Toxic Substances Labelling Act

An Act to ensure that warning labels are affixed to products containing toxic substances

This bill was last introduced in the 40th Parliament, 3rd Session, which ended in March 2011.

This bill was previously introduced in the 40th Parliament, 2nd Session.

Sponsor

Peter Julian  NDP

Introduced as a private member’s bill. (These don’t often become law.)

Status

Introduced, as of March 11, 2009
(This bill did not become law.)

Summary

This is from the published bill. The Library of Parliament often publishes better independent summaries.

This enactment prohibits the sale, importation or advertisement of any product that contains a toxic substance or produces a toxic substance when used unless that product has applied to it a label warning of the potential exposure to the toxic substance on one or more surfaces of the packaging of the product.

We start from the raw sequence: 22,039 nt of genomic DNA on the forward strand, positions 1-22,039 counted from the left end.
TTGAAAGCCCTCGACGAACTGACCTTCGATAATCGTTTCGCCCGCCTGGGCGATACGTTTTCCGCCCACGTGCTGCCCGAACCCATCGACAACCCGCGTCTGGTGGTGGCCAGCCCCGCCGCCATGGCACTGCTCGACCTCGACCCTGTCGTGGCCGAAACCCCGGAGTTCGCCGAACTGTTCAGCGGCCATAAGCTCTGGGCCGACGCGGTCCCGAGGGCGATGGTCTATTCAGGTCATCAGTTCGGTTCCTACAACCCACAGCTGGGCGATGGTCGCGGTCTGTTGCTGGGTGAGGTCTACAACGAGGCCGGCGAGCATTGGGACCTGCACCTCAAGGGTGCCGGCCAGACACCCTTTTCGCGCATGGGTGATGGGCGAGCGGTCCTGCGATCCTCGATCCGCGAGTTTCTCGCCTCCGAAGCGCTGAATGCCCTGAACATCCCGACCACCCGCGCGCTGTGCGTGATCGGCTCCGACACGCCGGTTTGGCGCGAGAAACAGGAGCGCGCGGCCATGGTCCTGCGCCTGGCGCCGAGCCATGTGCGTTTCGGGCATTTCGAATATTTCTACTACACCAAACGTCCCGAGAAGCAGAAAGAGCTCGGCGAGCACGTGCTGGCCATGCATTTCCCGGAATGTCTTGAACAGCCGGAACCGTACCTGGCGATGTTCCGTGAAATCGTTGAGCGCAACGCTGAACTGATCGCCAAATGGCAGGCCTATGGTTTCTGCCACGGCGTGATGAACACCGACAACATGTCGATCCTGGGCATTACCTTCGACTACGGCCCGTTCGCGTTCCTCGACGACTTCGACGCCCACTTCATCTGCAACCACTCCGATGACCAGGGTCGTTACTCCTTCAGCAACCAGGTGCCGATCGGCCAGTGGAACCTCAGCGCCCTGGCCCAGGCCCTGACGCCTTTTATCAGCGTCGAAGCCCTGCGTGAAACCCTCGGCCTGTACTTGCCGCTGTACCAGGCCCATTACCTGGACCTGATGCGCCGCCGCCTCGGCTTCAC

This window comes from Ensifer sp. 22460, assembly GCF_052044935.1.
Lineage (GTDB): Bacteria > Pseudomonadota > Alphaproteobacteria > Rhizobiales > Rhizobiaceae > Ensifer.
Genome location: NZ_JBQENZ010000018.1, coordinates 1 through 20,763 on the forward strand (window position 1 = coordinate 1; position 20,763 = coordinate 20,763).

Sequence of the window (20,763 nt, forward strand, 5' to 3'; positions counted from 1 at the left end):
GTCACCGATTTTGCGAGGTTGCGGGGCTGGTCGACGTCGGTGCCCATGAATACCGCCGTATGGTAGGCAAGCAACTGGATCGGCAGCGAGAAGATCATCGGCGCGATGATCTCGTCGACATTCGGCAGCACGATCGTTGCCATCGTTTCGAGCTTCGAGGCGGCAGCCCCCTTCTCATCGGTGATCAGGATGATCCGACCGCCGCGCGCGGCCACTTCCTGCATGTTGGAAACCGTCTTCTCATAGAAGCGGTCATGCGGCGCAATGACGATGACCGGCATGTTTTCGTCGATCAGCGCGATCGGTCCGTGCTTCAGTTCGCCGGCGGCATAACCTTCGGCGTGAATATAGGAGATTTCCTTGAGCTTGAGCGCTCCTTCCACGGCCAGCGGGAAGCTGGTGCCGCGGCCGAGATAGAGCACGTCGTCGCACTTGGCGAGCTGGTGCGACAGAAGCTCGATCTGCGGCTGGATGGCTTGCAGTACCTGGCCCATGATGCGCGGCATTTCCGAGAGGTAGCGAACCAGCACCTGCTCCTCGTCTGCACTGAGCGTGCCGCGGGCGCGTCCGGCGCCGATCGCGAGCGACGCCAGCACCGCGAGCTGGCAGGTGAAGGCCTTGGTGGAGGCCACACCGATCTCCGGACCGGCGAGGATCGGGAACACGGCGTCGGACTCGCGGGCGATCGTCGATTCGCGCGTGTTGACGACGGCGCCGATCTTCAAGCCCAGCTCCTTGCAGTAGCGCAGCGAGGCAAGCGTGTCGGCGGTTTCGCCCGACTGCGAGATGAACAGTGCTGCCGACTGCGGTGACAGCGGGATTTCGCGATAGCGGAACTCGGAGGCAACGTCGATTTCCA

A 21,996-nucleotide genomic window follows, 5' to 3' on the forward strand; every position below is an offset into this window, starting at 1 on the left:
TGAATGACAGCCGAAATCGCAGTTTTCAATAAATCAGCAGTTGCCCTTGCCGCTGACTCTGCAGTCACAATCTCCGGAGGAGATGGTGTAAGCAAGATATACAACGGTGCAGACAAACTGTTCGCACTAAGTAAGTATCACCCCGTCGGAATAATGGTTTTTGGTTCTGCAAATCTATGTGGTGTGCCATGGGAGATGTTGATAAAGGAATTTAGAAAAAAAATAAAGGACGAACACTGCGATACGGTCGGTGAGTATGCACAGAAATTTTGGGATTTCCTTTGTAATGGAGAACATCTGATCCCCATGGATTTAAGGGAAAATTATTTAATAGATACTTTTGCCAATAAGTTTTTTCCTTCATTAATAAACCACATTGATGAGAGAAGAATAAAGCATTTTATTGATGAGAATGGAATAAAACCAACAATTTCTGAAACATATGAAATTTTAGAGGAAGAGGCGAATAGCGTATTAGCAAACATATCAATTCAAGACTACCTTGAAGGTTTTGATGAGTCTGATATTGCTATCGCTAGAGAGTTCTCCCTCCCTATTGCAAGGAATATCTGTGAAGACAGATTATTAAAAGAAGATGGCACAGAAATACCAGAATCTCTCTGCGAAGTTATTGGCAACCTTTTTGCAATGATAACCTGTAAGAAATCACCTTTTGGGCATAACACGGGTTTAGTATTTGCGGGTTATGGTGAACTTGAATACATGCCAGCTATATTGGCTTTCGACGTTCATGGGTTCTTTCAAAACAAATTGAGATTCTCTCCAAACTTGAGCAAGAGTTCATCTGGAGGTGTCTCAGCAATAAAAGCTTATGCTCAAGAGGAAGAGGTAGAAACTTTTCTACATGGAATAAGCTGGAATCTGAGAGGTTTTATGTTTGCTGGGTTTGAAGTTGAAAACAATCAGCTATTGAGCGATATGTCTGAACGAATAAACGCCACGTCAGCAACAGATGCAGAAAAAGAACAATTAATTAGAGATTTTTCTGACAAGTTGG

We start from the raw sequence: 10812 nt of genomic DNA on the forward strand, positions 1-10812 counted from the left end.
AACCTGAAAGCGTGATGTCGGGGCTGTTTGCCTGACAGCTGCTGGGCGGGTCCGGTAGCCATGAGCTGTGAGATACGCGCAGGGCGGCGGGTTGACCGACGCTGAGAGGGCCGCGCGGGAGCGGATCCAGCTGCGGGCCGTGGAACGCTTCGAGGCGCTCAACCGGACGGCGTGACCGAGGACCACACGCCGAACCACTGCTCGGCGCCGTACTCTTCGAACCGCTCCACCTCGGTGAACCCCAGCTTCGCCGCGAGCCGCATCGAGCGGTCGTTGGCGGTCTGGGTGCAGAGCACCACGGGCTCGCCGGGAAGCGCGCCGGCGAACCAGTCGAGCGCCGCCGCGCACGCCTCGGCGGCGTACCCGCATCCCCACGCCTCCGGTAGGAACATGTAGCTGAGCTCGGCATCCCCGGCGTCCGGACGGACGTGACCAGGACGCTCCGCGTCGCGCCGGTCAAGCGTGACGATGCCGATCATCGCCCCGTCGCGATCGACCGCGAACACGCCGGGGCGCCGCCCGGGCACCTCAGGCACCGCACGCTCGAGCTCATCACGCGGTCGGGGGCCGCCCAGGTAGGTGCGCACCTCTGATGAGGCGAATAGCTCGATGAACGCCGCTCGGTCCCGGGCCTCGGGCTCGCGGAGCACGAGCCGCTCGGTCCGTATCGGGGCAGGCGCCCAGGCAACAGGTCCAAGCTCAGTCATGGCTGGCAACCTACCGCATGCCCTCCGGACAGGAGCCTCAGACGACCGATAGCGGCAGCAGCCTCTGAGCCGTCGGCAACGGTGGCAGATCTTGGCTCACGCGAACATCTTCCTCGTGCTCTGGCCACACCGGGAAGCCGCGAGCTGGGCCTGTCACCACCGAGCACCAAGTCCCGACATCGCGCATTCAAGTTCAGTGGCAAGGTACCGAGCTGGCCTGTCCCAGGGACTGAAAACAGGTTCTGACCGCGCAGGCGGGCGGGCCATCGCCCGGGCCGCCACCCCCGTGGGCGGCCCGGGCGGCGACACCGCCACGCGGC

Elsewhere

All sorts of information on this bill is available at LEGISinfo, provided by the Library of Parliament. You can also read the full text of the bill.

Toxic Substances Labelling ActRoutine Proceedings

March 11th, 2009 / 3:20 p.m.
See context

NDP

Peter Julian NDP Burnaby—New Westminster, BC

moved for leave to introduce Bill C-338, An Act to ensure that warning labels are affixed to products containing toxic substances.

Mr. Speaker, this bill was developed with the participation of Toxic-free Canada and Option consommateurs du Quebec in putting forward this right to know legislation, which is fundamentally important.

We have product labelling in the case of poisonous and some other dangerous products but we do not have consumer product labelling that would ensure that consumers know what kind of toxic content is present in the products they buy.

We firmly believe that the consumer has a right to know, which is why we offer this legislation. The consumers' right to know whether or not they are buying a product that contains a toxic substances is paramount, which is why we are supporting the consumers' right to know.

(Motions deemed adopted, bill read the first time and printed)